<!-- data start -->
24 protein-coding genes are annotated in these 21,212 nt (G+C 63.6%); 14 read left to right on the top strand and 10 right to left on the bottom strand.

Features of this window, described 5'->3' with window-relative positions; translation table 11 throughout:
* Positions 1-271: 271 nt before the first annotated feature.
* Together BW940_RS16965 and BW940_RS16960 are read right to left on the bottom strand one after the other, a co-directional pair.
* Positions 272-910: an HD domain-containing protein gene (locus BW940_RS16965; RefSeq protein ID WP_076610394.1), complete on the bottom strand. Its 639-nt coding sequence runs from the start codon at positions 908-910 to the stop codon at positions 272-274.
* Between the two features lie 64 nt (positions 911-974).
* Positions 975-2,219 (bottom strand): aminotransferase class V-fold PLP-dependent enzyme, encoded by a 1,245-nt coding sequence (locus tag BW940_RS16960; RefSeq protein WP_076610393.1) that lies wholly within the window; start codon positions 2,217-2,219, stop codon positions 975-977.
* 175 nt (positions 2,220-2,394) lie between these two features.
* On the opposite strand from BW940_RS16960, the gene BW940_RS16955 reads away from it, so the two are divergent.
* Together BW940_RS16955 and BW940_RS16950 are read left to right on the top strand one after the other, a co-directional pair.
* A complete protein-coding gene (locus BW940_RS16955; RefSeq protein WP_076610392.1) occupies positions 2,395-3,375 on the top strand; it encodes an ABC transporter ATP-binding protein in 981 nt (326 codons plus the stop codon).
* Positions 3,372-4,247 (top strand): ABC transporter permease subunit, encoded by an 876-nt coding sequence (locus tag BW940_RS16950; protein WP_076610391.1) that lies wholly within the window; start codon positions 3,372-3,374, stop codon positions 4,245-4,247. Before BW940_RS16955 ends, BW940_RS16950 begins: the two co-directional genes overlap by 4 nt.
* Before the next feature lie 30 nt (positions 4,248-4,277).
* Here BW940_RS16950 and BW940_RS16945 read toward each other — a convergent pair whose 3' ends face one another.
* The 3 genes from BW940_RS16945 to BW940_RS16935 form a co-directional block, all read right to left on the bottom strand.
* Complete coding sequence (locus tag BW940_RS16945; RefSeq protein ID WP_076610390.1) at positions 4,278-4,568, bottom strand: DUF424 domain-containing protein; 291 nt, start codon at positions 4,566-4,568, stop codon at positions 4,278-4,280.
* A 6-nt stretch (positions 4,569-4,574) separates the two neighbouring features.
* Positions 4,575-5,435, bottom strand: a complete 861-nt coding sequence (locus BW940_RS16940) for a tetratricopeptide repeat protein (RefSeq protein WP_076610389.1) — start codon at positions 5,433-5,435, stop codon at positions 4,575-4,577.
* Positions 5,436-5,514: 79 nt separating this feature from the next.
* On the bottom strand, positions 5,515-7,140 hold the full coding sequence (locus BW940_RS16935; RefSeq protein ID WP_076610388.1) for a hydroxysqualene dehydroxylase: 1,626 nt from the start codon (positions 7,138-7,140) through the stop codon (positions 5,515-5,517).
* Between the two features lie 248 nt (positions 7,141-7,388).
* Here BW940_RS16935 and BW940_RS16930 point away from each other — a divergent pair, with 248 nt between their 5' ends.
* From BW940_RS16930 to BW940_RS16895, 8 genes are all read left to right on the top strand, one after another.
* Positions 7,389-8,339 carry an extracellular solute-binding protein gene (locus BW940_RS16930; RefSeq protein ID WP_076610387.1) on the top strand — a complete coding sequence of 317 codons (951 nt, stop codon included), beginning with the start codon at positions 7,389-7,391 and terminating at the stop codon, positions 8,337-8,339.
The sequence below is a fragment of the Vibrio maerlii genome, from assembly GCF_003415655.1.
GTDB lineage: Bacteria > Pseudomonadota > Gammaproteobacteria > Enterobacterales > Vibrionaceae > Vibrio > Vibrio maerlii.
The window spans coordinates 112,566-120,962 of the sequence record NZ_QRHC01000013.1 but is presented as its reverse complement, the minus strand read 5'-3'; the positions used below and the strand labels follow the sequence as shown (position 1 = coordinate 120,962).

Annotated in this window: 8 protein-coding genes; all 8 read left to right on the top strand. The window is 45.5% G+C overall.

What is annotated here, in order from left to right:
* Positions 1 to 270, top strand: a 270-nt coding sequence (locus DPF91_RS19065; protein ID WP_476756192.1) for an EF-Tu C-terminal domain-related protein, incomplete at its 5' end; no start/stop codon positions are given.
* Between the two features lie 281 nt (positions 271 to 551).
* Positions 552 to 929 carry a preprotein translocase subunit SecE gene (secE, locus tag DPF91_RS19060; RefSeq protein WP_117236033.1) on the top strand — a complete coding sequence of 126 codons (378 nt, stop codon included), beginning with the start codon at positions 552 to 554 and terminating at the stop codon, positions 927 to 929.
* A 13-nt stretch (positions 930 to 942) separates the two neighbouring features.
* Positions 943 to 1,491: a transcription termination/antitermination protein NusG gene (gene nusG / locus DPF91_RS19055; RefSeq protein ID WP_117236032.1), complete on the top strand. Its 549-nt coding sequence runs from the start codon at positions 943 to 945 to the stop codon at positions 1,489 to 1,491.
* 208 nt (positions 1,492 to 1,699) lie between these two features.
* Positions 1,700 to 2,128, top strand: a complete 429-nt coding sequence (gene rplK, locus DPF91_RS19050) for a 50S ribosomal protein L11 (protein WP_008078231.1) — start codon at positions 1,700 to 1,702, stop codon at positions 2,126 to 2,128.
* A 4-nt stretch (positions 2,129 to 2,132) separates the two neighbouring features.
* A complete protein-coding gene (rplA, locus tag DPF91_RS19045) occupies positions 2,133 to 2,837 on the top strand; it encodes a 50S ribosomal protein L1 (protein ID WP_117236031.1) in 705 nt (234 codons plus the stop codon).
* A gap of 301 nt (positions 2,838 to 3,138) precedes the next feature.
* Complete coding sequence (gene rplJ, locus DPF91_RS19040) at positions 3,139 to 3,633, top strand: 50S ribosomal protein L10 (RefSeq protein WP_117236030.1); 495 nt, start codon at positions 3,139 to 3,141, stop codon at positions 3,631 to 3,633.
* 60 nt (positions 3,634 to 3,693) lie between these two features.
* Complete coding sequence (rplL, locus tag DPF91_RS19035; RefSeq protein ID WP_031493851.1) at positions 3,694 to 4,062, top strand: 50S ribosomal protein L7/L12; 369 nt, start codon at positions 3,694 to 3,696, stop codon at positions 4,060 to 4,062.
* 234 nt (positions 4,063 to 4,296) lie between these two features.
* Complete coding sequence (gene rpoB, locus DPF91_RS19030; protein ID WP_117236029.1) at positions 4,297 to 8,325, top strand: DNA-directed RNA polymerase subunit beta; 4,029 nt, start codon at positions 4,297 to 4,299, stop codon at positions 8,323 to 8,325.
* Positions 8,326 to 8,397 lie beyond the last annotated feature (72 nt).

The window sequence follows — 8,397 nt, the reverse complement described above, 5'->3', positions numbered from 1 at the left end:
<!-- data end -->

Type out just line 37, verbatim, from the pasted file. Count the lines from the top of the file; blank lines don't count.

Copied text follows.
* A 4-nt stretch (positions 2,129 to 2,132) separates the two neighbouring features.